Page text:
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TCM & the Caregiving Population: Treatment Considerations & Our Vital Role
Informal caregiving is increasingly a reality for many Americans who find themselves providing unpaid care for a loved one or a family member with a long-term, terminal, or chronic illness.
ICA Goes on the Vaccine Offensive
Have you watched the vaccination documentary, "Vaxxed: From Cover-Up to Catastrophe," by Andrew Wakefield MD, director, and Del Bigtree, producer? This is the documentary Robert DeNiro was pressured to remove from his Tribeca Film Festival.
Treating the Lower Pelvis (Pt. 2): Midline Structures and Fascia
My previous article [October 2016 issue] outlined evaluation and treatment of pelvic issues involving the sacrotuberous ligament and the pubic symphysis. Now let's discuss two case studies that illustrate how to address additional problematic areas of the pelvis.
Gather & Grow
I recently attended a faculty seminar held by one of the acupuncture schools. There was a facilitator who led us through some very interesting experiences. The attendees were a diverse group with varying opinions.
The Large Intestine Official
The large intestine (AKA colon) is the great eliminator, or as J.R. Worsley called it, "The Drainer of the Dregs." Dregs are defined as the remnants of liquid with its sediment left in a container, or the basest, least valuable portion of anything.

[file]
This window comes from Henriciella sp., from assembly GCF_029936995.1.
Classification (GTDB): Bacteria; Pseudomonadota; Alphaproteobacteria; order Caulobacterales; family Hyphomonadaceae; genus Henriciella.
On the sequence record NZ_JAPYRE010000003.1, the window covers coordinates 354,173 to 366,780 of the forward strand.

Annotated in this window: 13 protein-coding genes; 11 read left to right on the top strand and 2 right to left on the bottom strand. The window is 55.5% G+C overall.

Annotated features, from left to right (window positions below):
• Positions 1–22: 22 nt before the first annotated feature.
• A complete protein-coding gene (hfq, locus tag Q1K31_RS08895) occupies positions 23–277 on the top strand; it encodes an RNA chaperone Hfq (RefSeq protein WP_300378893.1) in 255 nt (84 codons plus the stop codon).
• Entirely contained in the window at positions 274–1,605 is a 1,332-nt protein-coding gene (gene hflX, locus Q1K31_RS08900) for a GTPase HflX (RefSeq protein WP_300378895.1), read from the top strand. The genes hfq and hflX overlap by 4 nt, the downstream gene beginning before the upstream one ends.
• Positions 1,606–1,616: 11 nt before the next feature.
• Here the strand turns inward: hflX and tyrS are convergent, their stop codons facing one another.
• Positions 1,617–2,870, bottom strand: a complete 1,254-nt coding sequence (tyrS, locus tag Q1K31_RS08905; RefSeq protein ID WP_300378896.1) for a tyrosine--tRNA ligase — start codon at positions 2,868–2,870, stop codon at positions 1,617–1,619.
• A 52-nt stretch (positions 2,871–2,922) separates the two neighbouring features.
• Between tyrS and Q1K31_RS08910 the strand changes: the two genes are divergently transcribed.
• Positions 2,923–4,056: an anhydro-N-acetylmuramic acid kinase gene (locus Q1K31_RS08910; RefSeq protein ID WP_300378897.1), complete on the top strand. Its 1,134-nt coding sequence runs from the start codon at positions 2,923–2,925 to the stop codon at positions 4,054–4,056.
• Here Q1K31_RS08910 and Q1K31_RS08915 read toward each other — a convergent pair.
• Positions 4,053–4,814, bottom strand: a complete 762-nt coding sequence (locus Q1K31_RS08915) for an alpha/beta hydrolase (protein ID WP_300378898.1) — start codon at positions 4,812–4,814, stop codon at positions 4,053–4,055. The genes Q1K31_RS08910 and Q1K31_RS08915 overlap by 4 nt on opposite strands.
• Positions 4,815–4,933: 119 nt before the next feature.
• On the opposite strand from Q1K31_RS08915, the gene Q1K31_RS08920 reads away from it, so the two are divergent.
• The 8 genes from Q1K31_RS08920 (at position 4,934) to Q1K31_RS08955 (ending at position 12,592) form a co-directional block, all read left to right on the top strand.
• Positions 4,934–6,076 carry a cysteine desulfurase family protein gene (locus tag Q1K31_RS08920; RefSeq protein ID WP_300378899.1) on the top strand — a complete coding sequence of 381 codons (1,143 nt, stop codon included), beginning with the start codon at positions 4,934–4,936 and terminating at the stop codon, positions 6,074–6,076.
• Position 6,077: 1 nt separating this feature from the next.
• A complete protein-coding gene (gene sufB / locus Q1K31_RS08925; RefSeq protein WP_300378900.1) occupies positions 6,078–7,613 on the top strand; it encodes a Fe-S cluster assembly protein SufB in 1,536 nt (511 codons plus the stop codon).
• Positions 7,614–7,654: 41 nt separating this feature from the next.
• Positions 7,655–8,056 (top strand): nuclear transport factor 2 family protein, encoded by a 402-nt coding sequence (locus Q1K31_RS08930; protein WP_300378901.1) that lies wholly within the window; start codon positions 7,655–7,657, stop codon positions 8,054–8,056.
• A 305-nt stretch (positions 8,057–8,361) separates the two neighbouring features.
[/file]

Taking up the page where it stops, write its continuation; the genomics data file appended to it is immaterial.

Paperwork Done Wrong, Done Right
I was visiting a doctor's office recently and a member of his staff brought a stack of forms to his private office and laid them on the doctor's desk. She informed him he needed to complete the forms for patients and a few third parties.
Correcting Rib Dysfunction: Improve Patients' Pain, Posture and Breathing
As chiropractors, we tend to focus on the spine, and rightly so. Many problems our patients face can be corrected by manipulating the correct spinal level.
VF Works / DMX Works Epilogue: Almost Two Decades Later, the Lawsuits Continue
An article in the March 8, 1999 edition of Dynamic Chiropractic examined whether then-VF Works / Nu-Best Franchising was selling its franchises illegally to doctors of chiropractic.
AOM Residency at NUNM